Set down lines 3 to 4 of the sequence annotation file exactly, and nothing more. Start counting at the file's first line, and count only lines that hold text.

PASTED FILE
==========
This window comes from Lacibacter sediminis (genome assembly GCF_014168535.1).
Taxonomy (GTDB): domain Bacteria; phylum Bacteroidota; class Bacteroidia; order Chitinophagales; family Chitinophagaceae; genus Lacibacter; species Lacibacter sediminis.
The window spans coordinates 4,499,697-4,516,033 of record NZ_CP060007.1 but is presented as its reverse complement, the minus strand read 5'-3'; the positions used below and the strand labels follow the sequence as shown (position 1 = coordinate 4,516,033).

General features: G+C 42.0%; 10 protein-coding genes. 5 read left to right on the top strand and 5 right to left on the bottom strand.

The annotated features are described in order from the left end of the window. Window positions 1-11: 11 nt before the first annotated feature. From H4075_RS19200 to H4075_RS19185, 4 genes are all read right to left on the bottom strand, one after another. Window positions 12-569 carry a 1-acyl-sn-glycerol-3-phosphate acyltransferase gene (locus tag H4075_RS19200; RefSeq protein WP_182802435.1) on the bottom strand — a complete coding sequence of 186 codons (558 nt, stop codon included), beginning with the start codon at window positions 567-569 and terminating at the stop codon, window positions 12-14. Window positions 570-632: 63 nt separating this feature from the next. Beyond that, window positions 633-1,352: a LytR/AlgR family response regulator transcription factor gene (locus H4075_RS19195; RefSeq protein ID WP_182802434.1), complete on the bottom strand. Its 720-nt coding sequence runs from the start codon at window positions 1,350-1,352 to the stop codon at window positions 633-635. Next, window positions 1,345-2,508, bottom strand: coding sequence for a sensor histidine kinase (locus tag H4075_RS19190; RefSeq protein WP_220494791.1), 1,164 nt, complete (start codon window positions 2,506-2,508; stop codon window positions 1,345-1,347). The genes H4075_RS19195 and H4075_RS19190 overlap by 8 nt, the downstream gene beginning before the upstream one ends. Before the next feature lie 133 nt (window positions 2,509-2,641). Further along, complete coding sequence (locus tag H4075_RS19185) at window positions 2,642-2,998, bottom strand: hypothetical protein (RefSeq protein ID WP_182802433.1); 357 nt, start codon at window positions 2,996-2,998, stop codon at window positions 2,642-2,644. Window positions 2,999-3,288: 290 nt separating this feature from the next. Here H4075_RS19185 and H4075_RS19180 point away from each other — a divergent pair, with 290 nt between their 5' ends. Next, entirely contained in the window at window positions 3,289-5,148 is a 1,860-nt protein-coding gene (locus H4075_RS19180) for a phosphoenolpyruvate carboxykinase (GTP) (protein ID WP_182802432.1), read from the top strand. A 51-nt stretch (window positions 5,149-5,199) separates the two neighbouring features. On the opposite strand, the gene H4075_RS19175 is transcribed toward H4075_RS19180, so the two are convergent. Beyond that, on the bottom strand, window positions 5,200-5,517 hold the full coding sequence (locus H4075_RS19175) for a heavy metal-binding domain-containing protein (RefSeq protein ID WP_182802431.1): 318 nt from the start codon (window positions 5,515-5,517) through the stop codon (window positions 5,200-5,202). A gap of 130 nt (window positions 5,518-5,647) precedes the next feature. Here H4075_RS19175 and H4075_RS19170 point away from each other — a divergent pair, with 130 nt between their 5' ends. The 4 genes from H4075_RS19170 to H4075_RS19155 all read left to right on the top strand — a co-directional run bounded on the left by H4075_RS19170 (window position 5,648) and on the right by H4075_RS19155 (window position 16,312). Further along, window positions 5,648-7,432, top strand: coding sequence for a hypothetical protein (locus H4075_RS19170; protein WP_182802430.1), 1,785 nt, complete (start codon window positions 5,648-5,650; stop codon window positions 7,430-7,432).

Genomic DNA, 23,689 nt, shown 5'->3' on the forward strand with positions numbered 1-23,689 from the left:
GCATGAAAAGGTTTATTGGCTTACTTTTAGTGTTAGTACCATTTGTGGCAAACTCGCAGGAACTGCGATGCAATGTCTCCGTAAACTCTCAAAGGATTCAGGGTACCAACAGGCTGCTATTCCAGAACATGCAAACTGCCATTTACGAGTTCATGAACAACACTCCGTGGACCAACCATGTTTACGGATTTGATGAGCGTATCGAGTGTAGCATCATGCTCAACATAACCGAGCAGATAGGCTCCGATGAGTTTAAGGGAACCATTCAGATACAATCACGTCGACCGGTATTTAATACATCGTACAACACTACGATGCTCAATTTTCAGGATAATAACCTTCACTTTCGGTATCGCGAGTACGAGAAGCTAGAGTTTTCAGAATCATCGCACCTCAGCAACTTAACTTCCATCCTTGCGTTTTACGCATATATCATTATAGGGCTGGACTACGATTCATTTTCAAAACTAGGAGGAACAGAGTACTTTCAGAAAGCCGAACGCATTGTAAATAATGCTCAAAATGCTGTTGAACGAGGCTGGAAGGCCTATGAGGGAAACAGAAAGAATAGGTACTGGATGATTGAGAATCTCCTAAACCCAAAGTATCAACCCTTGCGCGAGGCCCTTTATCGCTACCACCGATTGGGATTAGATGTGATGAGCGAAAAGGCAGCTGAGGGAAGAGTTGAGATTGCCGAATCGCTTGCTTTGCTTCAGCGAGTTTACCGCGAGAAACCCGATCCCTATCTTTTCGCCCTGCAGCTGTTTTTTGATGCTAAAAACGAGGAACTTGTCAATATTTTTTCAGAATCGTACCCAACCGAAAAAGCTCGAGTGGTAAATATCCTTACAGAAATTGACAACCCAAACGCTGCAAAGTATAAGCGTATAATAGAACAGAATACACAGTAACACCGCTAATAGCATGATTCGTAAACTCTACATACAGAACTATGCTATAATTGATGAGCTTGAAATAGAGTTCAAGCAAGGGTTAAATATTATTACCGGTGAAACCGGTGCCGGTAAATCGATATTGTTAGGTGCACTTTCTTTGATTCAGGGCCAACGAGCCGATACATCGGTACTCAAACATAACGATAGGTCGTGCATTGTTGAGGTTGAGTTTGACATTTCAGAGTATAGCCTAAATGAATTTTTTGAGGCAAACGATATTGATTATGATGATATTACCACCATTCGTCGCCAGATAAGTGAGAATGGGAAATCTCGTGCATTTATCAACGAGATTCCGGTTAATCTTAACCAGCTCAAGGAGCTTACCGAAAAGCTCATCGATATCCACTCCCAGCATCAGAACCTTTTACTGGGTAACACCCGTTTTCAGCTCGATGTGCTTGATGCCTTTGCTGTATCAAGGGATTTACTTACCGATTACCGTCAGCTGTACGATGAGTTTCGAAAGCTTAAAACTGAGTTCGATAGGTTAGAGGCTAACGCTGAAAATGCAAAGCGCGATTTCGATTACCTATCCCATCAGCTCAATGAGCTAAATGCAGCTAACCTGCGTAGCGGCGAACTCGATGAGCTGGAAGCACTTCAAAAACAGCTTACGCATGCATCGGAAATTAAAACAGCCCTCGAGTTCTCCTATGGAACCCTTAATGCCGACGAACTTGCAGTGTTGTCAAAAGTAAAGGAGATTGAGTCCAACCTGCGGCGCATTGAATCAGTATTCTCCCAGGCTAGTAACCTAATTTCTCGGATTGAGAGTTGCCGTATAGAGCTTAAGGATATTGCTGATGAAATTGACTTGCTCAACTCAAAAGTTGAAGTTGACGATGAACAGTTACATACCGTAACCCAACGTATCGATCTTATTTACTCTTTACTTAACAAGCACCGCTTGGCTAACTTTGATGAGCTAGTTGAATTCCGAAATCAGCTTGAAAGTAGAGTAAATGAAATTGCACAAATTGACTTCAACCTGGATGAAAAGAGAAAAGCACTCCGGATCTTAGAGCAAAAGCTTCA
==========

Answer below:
The window spans coordinates 4,499,697-4,516,033 of record NZ_CP060007.1 but is presented as its reverse complement, the minus strand read 5'-3'; the positions used below and the strand labels follow the sequence as shown (position 1 = coordinate 4,516,033).

General features: G+C 42.0%; 10 protein-coding genes. 5 read left to right on the top strand and 5 right to left on the bottom strand.